A new freshness to everything in the market means making dishes to celebrate the season’s leafy greens, sprouting seeds and citruses.
This is a collection of light, simple recipes to celebrate the new season: a wasabi-spiked avocado paste for pan-fried chicken and a quick stir-fry of spring greens. To finish, a startling lemon sorbet with the fizz of sparkling wine.
Chicken with avocado and wasabi cream
Taste the avocado cream as you go, tweaking the amount of wasabi paste to your liking.
For the avocado cream
2 small, ripe avocados
1 Tbsp lime juice
1 tsp wasabi paste, to taste
For the chicken
2 Tbsp olive oil
2 boned chicken legs
50ml dry sherry
2 Tbsp light soy sauce
2 tsp fish sauce
To make the avocado cream, halve and stone the avocados, then remove the flesh to a mixing bowl. Roughly crush the avocado with a fork, then stir in the lime juice and the wasabi paste. A teaspoon of paste is a good place to start, but add more if you wish.
To cook the chicken, warm the oil in a frying pan over a moderate heat, then season and add the chicken legs, skin-side down. Let them cook for 6-7 minutes, until the skin is golden, then turn and leave for a further 5-7 minutes until lightly browned. Remove from the pan and leave to rest, lightly covered.
Add the sherry, soy and fish sauces and butter to the pan and let them sizzle. Using a wooden spoon, scrape at any chicken juices caramelised on the pan, dissolving them into the sherry. Let the juices bubble for a minute or two until glossy and sticky. Briefly return the rested chicken to the pan, turning over to coat with the cooking juices. Transfer to plates and pour over the juices from the pan. Serve with avocado wasabi cream.
Noodles with greens
Any leafy greens will work here. I found some great spring greens, but a soft-leaved cabbage would be good too. It is worth using the stalks — just slice them thinly and add them a minute or two before the leaves.
6 spring onions, chopped
3 garlic cloves, chopped
175g spring greens
2 Tbsp groundnut oil
150g fresh egg noodles
1 Tbsp gochujang (Korean chilli paste)
3 tsp dark soy sauce
Coriander leaves from 4 or 5 sprigs
Chop the spring onions (white and the lower part of the green stalk) into thin rounds. Peel and finely chop the garlic. Snap off the leaves of the spring greens, pile them on top of one another, roll them up, then shred into finger-width ribbons.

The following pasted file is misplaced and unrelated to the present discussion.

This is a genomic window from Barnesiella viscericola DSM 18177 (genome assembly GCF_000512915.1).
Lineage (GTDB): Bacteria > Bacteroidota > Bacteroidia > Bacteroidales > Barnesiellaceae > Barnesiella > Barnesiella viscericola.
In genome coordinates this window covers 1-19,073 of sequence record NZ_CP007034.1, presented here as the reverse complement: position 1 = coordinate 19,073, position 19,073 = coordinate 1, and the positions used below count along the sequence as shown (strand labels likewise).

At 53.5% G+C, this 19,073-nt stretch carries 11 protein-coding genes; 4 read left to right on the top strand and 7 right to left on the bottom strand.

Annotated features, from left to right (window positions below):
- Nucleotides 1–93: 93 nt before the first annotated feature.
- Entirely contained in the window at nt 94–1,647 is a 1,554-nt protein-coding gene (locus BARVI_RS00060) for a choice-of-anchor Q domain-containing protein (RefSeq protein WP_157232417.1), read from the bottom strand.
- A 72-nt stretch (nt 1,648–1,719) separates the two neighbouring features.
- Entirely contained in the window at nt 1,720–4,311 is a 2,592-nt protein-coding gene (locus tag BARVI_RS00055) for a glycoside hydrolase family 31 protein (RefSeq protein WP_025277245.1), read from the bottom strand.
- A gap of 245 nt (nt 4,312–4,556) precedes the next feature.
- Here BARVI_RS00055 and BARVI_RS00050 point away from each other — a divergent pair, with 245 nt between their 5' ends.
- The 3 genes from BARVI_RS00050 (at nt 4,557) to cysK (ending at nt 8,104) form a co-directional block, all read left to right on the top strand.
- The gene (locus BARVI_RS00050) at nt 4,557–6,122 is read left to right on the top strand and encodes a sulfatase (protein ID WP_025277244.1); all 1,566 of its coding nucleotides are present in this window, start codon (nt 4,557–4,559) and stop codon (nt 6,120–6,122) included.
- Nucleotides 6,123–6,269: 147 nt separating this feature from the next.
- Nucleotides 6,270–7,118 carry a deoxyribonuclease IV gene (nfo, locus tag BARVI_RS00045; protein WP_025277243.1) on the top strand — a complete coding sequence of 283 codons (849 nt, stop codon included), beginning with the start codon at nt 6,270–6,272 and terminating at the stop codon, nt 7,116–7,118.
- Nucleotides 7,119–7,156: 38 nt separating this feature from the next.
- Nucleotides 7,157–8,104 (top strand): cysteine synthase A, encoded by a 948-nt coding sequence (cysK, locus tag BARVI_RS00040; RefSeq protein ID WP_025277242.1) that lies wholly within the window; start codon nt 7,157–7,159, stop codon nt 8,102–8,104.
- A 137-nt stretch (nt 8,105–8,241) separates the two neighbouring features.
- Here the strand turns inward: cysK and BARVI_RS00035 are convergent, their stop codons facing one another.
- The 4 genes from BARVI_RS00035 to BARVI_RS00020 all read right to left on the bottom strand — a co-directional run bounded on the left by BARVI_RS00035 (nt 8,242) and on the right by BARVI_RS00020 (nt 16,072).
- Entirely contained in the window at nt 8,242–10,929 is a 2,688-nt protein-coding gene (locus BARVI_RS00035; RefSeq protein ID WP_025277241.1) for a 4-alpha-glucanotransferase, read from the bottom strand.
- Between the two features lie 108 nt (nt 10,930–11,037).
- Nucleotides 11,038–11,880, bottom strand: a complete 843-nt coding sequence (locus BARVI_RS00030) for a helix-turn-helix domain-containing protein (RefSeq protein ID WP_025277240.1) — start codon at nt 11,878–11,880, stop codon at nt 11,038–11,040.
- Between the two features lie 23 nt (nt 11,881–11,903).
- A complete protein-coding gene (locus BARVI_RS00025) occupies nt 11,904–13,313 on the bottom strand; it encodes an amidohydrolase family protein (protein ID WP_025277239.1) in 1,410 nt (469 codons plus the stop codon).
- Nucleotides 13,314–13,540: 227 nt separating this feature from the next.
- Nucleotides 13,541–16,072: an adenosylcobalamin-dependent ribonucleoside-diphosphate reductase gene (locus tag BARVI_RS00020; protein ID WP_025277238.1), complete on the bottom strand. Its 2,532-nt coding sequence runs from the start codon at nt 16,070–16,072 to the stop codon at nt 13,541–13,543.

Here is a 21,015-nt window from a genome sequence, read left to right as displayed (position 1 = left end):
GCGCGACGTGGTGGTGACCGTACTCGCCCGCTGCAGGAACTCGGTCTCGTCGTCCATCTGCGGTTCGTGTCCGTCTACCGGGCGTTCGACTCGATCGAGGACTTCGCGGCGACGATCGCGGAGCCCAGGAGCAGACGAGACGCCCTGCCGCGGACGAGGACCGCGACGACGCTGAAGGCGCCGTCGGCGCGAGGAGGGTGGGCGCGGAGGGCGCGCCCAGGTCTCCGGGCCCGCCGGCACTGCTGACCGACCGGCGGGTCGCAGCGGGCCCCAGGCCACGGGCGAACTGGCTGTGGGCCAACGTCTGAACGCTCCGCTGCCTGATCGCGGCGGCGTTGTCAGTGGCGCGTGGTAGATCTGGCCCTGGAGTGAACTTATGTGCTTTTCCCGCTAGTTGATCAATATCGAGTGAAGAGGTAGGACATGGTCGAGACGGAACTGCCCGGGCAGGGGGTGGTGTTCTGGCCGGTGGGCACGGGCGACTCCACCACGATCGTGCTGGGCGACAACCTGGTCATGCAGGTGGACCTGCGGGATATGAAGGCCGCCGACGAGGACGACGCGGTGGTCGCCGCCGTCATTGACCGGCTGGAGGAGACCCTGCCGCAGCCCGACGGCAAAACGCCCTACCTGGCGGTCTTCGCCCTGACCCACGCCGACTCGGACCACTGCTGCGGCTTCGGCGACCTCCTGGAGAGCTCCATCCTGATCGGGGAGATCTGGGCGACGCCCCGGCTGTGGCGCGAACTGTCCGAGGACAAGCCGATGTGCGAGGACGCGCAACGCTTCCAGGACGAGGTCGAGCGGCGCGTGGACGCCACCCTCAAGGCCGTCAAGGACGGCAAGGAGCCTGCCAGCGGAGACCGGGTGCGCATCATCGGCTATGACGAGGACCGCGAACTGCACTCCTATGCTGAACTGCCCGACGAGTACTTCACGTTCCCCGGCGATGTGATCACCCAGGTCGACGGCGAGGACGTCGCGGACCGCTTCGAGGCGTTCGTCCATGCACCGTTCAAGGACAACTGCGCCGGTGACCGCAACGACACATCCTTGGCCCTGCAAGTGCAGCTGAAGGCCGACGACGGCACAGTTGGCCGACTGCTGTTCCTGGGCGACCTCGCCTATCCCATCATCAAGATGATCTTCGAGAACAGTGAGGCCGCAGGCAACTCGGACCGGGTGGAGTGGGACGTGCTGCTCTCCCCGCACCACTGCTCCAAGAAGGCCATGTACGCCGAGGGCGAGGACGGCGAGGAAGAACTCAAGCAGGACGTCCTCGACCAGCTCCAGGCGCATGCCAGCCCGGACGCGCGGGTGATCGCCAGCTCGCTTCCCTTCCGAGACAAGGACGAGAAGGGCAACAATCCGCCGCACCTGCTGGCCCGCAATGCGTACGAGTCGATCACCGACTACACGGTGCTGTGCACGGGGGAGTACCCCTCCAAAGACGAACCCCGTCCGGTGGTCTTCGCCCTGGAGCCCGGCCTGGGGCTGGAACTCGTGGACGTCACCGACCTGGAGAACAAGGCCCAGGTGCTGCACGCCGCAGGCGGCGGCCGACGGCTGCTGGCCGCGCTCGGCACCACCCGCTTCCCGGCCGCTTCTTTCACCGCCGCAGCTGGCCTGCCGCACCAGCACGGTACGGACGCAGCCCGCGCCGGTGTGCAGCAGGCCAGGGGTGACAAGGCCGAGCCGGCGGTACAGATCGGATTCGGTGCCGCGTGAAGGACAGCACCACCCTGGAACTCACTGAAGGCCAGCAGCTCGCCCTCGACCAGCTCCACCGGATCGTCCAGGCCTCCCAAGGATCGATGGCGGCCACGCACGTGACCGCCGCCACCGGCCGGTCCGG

Heat a wok over a high heat. Pour in the oil, swirl it around the pan, then, as it shimmers and starts to smoke, add the spring onions and garlic. Move them quickly around the pan for a minute or two until they start to soften and colour then add the noodles. As the noodles cook, drop in the shredded greens and stir or toss them around the pan as they cook for 2 minutes.
Stir in the gochujang and soy, add the coriander leaves and continue cooking for a minute or so until all is soft, glossy and sizzling.
Lemon sorbet and prosecco
A simple, sparkling spring dessert. There is no reason why you shouldn’t use a shop-bought sorbet, but it is easy enough to make your own. If using a shop sorbet you will need 500g for 6.
Serves 6 or more
200g white caster sugar
400ml lemon juice (about 6 lemons)
1 bottle prosecco
Put the sugar into a small saucepan, add the water and bring to the boil. Once the sugar has dissolved, remove the pan from the heat and set aside to infuse and cool.
Juice the lemons using a reamer or squeezer. You need about 400ml of juice.
When the sugar syrup is thoroughly chilled, stir in the lemon juice. Pour into an ice-cream machine and churn until almost frozen. If you are making it by hand, pour the mixture into a freezer box and place in the freezer for 4 hours. Stir every hour to bring the frozen crystals around the edge to the middle and ensure an even texture. Pack into a plastic container and store in the freezer until needed.
Put six glasses into the freezer. (Don’t use very fine glasses or forget them — they just need to be thoroughly chilled.) Put a scoop of sorbet into each of the chilled glasses, then pour the prosecco over and serve immediately.